The impact of molecular status on survival outcomes for invasive micropapillary carcinoma of the breast

Gary D. Lewis, Yan Xing, Waqar Haque, Tejal Patel, Mary R. Schwartz, Albert C. Chen, Andrew Farach, Sandra Hatch, E. Brian Butler, Jenny C. Chang, Bin S. Teh

Research output: Contribution to journalArticle

Abstract

Invasive micropapillary carcinoma (IMPC) is an uncommon variant of breast cancer. Previous studies demonstrated this subtype is often hormone receptor (HR)-positive, resulting in survival outcomes similar to invasive ductal carcinoma. However, many of these studies were conducted prior to HER2 testing availability. We aim to determine the impact of molecular marker status (including HER2 status) on IMPC survival outcomes. The National Cancer Data Base (NCDB) was used to retrieve patients with biopsy-proven IMPC from 2007 to 2012. Only patients with known HR and HER2 status were included. Cox multivariate regression was used to determine prognostic factors. In total, 865 patients were included; median follow-up was 2.5 years. Overall, 651 patients (75.3%) had HR + HER2− disease, 128 (14.8%) had HR + HER2+ disease, 41 (4.7%) had HR-HER2 + disease, and 45 (5.2%) had triple negative disease. Patients with triple negative disease were more likely to have poorly differentiated histology (66.7%), lymphovascular invasion (73.3%), stage 3 disease (37.8%), undergone mastectomy (68.9%), and positive surgical margins (15.6%). On Cox multivariate regression, those with triple negative disease had worse overall survival (hazard ratio [HR] 7.28, P < 0.001). Other adverse prognostic factors included African-American descent (HR 2.24, P = 0.018), comorbidity score of 1 (HR 2.50, P = 0.011), comorbidity score ≥2 (HR 3.27, P = 0.06), and ≥3 positive lymph nodes (HR 3.23, P = 0.007). Similar to invasive ductal carcinoma, triple negative disease in IMPC results in worse survival outcomes. This is the largest and first study to characterize molecular status (including HER2 status) in patients with IMPC and its impact on survival outcomes.

Original languageEnglish (US)
JournalBreast Journal
DOIs
StatePublished - Jan 1 2019

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Hormones
Breast Neoplasms
Survival
Carcinoma
Ductal Carcinoma
Comorbidity
Mastectomy
African Americans
Histology
Lymph Nodes
Databases
Biopsy
Neoplasms

Keywords

  • breast cancer
  • invasive micropapillary carcinoma
  • molecular subtype
  • survival outcomes

ASJC Scopus subject areas

  • Internal Medicine
  • Surgery
  • Oncology

Cite this

Lewis, G. D., Xing, Y., Haque, W., Patel, T., Schwartz, M. R., Chen, A. C., ... Teh, B. S. (2019). The impact of molecular status on survival outcomes for invasive micropapillary carcinoma of the breast. Breast Journal. https://doi.org/10.1111/tbj.13432

The impact of molecular status on survival outcomes for invasive micropapillary carcinoma of the breast. / Lewis, Gary D.; Xing, Yan; Haque, Waqar; Patel, Tejal; Schwartz, Mary R.; Chen, Albert C.; Farach, Andrew; Hatch, Sandra; Butler, E. Brian; Chang, Jenny C.; Teh, Bin S.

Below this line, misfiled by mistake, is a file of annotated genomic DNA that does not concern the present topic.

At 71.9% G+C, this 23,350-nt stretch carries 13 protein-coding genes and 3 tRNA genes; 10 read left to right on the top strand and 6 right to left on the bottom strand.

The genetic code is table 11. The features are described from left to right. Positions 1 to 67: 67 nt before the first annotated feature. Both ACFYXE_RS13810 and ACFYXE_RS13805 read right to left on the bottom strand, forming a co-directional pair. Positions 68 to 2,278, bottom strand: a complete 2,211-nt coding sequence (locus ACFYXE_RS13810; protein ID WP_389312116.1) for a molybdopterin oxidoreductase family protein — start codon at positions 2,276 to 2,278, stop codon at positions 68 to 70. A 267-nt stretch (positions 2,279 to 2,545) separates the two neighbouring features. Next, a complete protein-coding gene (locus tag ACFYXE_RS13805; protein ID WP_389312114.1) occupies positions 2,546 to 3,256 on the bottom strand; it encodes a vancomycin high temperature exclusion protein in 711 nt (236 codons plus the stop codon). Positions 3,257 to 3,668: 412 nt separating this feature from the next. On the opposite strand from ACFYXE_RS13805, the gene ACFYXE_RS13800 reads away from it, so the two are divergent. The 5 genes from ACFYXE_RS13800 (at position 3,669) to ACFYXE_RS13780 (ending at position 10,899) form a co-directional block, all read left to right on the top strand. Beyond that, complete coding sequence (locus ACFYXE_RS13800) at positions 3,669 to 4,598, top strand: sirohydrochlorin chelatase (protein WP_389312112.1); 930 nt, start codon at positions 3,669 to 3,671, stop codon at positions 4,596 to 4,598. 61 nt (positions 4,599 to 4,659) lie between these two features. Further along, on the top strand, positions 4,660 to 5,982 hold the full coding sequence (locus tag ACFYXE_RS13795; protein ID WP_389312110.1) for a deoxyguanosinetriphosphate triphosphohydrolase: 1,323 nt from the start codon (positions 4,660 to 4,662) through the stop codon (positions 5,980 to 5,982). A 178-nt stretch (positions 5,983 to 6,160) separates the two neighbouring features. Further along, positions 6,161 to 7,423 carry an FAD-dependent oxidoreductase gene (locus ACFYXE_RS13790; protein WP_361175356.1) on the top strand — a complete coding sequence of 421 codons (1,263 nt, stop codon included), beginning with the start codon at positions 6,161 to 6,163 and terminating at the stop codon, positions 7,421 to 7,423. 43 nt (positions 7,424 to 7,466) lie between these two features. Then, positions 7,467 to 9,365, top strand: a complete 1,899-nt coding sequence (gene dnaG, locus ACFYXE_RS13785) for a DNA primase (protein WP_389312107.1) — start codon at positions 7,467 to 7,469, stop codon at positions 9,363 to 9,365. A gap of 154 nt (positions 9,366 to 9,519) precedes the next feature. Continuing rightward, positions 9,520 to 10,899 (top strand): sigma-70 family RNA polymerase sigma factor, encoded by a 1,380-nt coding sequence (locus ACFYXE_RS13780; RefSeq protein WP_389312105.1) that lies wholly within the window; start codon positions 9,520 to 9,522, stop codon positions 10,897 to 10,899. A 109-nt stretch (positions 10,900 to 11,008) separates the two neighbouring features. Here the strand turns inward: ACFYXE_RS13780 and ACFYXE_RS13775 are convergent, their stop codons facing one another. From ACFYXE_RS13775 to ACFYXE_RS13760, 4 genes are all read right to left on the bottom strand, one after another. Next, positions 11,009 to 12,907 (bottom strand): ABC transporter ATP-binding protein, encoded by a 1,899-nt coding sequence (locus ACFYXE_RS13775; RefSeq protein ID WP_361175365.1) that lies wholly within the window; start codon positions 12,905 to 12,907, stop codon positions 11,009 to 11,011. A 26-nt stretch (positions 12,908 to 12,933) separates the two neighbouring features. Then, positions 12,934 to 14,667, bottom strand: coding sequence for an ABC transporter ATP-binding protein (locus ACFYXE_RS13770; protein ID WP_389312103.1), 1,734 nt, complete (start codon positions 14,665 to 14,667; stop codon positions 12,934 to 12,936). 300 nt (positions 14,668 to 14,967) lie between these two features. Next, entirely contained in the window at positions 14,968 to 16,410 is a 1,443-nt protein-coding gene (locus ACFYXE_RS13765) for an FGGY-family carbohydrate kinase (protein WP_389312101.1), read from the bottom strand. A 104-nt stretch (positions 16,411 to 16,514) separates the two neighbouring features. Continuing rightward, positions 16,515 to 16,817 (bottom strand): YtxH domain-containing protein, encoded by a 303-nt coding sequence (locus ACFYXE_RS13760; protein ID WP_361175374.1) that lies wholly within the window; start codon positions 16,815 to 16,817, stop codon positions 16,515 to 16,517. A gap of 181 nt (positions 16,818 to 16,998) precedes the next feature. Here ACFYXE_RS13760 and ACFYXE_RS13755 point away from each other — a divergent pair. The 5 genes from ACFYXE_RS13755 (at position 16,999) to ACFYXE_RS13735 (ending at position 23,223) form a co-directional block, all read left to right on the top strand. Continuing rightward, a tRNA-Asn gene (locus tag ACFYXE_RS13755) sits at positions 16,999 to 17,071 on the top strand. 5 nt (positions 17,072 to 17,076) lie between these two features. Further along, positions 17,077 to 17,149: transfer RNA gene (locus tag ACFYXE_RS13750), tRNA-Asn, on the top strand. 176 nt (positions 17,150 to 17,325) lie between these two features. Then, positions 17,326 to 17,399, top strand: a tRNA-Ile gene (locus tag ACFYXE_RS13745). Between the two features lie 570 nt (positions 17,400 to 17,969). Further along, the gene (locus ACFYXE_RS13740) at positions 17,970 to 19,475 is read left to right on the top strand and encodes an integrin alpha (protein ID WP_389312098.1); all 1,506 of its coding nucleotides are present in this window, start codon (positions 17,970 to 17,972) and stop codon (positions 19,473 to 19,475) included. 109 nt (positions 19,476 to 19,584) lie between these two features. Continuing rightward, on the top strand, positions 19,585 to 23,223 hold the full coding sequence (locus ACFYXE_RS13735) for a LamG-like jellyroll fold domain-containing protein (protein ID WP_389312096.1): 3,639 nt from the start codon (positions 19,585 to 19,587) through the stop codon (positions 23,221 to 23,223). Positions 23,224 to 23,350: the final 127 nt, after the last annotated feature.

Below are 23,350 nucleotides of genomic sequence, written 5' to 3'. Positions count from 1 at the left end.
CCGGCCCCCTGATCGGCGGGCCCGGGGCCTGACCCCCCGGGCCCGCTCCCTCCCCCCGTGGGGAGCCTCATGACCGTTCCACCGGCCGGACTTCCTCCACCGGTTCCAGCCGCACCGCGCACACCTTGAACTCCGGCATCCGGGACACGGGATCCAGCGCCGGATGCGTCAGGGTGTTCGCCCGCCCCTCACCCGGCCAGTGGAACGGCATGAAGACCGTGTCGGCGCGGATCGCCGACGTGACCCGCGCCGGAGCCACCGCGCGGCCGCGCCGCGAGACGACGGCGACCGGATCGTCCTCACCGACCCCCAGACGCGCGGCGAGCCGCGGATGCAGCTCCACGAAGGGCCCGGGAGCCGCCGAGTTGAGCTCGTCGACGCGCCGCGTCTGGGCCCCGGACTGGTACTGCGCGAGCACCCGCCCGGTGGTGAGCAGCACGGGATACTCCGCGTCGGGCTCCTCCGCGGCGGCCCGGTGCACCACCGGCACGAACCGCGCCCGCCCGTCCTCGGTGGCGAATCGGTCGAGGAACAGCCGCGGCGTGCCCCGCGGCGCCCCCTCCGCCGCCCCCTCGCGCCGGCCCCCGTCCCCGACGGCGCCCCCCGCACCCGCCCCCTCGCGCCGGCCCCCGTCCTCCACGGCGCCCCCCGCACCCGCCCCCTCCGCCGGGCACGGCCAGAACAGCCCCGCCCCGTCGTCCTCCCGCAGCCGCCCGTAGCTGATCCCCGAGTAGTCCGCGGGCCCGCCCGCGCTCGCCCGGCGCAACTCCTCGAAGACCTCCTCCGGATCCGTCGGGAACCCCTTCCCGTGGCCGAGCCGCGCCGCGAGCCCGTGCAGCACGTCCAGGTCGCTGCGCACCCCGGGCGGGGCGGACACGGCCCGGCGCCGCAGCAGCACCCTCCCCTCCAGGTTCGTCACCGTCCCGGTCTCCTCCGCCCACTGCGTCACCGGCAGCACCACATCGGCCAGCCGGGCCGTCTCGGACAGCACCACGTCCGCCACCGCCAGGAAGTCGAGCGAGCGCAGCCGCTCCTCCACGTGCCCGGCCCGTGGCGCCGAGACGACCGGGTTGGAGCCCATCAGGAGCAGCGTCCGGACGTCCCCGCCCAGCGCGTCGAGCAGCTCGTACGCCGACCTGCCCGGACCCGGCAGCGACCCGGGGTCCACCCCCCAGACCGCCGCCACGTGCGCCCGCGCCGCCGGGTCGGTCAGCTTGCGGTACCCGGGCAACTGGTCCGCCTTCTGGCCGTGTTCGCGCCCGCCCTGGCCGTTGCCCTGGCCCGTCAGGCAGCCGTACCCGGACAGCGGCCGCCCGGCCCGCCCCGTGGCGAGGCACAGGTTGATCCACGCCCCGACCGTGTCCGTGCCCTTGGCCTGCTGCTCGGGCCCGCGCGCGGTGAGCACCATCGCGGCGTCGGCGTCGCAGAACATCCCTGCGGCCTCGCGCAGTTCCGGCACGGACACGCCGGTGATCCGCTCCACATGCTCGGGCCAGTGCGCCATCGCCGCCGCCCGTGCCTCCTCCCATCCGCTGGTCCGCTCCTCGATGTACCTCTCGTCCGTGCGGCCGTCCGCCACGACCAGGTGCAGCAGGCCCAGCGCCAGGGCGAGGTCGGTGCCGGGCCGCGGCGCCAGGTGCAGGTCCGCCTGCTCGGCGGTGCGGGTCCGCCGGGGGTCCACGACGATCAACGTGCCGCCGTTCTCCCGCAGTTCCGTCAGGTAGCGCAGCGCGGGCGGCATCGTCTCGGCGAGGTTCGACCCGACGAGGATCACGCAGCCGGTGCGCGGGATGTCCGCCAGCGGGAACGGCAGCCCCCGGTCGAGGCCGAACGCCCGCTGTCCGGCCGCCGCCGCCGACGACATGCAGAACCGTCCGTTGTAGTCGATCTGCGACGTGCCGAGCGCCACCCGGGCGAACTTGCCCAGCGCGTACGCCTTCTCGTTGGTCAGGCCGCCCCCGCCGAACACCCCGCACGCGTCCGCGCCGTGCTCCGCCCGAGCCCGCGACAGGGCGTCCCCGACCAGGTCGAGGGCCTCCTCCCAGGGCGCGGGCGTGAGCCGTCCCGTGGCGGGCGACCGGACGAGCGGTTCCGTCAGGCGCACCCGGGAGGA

In: Breast Journal, 01.01.2019.

Research output: Contribution to journalArticle

Lewis, GD, Xing, Y, Haque, W, Patel, T, Schwartz, MR, Chen, AC, Farach, A, Hatch, S, Butler, EB, Chang, JC & Teh, BS 2019, 'The impact of molecular status on survival outcomes for invasive micropapillary carcinoma of the breast', Breast Journal. https://doi.org/10.1111/tbj.13432
Lewis, Gary D. ; Xing, Yan ; Haque, Waqar ; Patel, Tejal ; Schwartz, Mary R. ; Chen, Albert C. ; Farach, Andrew ; Hatch, Sandra ; Butler, E. Brian ; Chang, Jenny C. ; Teh, Bin S. / The impact of molecular status on survival outcomes for invasive micropapillary carcinoma of the breast. In: Breast Journal. 2019.
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abstract = "Invasive micropapillary carcinoma (IMPC) is an uncommon variant of breast cancer. Previous studies demonstrated this subtype is often hormone receptor (HR)-positive, resulting in survival outcomes similar to invasive ductal carcinoma. However, many of these studies were conducted prior to HER2 testing availability. We aim to determine the impact of molecular marker status (including HER2 status) on IMPC survival outcomes. The National Cancer Data Base (NCDB) was used to retrieve patients with biopsy-proven IMPC from 2007 to 2012. Only patients with known HR and HER2 status were included. Cox multivariate regression was used to determine prognostic factors. In total, 865 patients were included; median follow-up was 2.5 years. Overall, 651 patients (75.3{\%}) had HR + HER2− disease, 128 (14.8{\%}) had HR + HER2+ disease, 41 (4.7{\%}) had HR-HER2 + disease, and 45 (5.2{\%}) had triple negative disease. Patients with triple negative disease were more likely to have poorly differentiated histology (66.7{\%}), lymphovascular invasion (73.3{\%}), stage 3 disease (37.8{\%}), undergone mastectomy (68.9{\%}), and positive surgical margins (15.6{\%}). On Cox multivariate regression, those with triple negative disease had worse overall survival (hazard ratio [HR] 7.28, P < 0.001). Other adverse prognostic factors included African-American descent (HR 2.24, P = 0.018), comorbidity score of 1 (HR 2.50, P = 0.011), comorbidity score ≥2 (HR 3.27, P = 0.06), and ≥3 positive lymph nodes (HR 3.23, P = 0.007). Similar to invasive ductal carcinoma, triple negative disease in IMPC results in worse survival outcomes. This is the largest and first study to characterize molecular status (including HER2 status) in patients with IMPC and its impact on survival outcomes.",
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